I got FASHION’s 40th birthday more than I marked the milestone. How can you respect all the good people who have worked in this magazine for the past four decades? Another difficult task is deciding who will be on the cover. For the magazine’s 35th anniversary, the former EIC Bernadette Morra has landed the iconic supermodel Linda Evangelista. I tried Shalom Harlow, who had his first fashion cover in November 1990 – but it was a no-no.
On January 26, I saw the Instagram posts of John Galliano and Maison Margiela’s 2017 spring couture collection, inspired/obsessed. Galliano designed a white windbreaker, and what is interesting is the three-dimensional tulle sculpture of a woman’s face. “Why wasn’t it in my closet this morning?” I wrote in my room.
I want to know who is behind the art of the fabric, and more importantly, can this person be seduced into creating a tulle cover for the 40th of FASHION? A quick search for GuGe shows this is British artist Benjamin Shine. My next assignment is to send email to Shine’s agent, Katherine Maginnis. She kindly arranged a phone chat and, miraculously, Shine agreed to accept the commission.
Even more miraculously, he was on the cover of model Amber Witcomb on the day in New York. Shine worked with the photographer Owen Bruce on his inspirational image. In the context of “I walk in the beauty”, our upcoming November issue of an editorial shooting (read below), Bruce captured beautiful images of the nostalgic and modern, the appearance of the season the strongest. The title, this is from Lord byron’s famous line, became the subject of the shoot, and the fashion film produced by alex wen.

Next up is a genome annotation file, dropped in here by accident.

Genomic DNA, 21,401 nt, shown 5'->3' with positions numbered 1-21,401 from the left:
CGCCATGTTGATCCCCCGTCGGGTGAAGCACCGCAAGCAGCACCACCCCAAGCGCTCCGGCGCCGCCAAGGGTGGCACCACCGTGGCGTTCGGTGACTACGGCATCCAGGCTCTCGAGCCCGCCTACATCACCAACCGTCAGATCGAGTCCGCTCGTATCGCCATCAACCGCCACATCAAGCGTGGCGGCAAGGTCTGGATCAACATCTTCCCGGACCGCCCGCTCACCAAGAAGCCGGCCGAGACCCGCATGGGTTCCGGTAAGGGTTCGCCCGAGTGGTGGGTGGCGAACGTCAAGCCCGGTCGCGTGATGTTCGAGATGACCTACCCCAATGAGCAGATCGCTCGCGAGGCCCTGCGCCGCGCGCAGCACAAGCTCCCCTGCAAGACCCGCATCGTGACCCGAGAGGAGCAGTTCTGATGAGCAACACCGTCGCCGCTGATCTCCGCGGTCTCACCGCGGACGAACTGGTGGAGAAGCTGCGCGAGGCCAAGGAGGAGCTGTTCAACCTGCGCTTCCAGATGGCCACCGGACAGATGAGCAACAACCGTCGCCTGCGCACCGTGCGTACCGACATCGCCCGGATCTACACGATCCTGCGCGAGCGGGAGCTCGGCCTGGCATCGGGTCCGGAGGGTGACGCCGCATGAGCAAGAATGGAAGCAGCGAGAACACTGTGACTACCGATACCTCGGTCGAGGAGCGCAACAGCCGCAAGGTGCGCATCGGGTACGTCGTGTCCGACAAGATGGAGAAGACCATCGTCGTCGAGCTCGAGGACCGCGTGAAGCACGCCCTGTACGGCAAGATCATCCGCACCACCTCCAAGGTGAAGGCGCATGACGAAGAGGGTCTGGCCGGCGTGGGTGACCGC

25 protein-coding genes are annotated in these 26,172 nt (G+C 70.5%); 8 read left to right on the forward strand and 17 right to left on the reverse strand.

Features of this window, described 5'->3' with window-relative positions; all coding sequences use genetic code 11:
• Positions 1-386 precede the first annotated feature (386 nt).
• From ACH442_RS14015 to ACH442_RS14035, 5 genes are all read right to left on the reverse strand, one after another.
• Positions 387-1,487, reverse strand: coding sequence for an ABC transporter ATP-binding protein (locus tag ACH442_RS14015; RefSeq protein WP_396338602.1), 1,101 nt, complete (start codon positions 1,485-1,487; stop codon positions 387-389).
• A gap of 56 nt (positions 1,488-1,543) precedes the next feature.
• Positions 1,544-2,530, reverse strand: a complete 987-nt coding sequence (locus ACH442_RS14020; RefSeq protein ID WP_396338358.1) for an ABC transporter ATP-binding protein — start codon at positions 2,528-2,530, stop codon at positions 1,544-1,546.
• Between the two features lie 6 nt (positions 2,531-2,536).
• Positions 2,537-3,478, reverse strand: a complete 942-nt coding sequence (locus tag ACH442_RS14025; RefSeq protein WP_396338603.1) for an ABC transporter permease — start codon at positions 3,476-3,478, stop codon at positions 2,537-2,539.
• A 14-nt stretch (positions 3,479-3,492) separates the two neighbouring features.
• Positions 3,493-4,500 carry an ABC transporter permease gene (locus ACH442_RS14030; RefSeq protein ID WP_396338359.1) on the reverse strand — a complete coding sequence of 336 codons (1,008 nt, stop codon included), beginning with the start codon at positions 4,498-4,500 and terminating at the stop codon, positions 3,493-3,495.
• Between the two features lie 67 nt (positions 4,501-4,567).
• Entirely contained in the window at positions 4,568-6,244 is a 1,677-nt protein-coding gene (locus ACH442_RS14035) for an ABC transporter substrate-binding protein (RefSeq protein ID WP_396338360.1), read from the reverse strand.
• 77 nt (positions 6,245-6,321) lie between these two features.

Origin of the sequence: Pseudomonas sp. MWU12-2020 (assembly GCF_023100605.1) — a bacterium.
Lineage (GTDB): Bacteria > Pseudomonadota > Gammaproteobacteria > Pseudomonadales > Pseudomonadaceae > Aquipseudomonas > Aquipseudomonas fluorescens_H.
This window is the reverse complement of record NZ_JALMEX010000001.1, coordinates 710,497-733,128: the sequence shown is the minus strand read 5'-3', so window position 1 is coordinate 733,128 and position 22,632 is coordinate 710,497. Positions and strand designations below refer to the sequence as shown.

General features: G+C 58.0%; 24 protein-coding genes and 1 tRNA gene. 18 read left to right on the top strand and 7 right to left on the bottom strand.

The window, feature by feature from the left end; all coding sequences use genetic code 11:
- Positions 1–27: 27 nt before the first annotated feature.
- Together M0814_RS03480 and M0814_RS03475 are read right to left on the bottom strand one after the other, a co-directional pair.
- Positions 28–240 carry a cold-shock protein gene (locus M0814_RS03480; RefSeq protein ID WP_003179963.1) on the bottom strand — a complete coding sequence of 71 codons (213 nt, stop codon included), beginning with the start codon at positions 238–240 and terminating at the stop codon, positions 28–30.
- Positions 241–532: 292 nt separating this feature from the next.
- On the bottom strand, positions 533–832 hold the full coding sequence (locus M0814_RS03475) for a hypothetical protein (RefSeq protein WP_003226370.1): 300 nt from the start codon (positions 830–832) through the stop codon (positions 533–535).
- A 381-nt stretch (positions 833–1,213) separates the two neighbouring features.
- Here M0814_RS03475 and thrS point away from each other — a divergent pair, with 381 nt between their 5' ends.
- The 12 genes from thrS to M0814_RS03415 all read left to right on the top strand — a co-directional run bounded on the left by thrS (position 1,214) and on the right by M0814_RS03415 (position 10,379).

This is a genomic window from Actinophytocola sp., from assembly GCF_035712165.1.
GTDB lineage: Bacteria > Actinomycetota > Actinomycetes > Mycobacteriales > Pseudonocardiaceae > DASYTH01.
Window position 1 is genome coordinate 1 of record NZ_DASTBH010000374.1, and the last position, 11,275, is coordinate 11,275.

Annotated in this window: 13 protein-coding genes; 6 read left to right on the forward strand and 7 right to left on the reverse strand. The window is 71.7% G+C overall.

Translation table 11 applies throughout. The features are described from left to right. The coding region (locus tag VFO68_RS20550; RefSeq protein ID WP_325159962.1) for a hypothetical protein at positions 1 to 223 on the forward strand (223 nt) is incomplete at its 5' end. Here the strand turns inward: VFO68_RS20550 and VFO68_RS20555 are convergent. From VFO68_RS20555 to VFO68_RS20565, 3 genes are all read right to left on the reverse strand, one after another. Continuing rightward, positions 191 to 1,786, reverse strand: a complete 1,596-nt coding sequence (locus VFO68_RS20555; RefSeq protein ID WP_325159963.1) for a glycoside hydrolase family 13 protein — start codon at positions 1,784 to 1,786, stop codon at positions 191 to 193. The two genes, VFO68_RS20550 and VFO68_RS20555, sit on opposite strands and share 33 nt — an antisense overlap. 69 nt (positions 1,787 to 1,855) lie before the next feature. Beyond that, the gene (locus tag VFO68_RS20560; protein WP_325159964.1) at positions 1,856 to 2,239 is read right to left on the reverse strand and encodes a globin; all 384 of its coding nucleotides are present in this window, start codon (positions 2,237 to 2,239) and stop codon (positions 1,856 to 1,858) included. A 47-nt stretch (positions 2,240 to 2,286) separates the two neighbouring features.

The idea for the poem came from my 93-year-old father, Francis. Swain advises Witcomb to read a poem without a single introduction. I sent my father an email, a good poet’s view of the world – a suggestion. His answer was: “there are many poems that capture the beauty and grace of women, but Lord byron’s poem is one of the best poems I have ever read or studied.
Six weeks after our July 20 shooting, my husband, David, and I picked up the portrait in New York, and then transported it back to Toronto by train. The specially commissioned work will be sold by auction on October 3. The proceeds will be used to support Ryerson’s nascent fashion design talent.
When he saw the portrait, one colleague said it reminded him of Evangelista, while another thought it looked like Harlow. It’s part of Witcomb’s charm. Her career has mushroomed, but she tells me she will always remember it. From tulle cover to retro and futuristic style, our goal is to commemorate the occasion with a nostalgic and forward-looking gesture that looks optimistic and curious.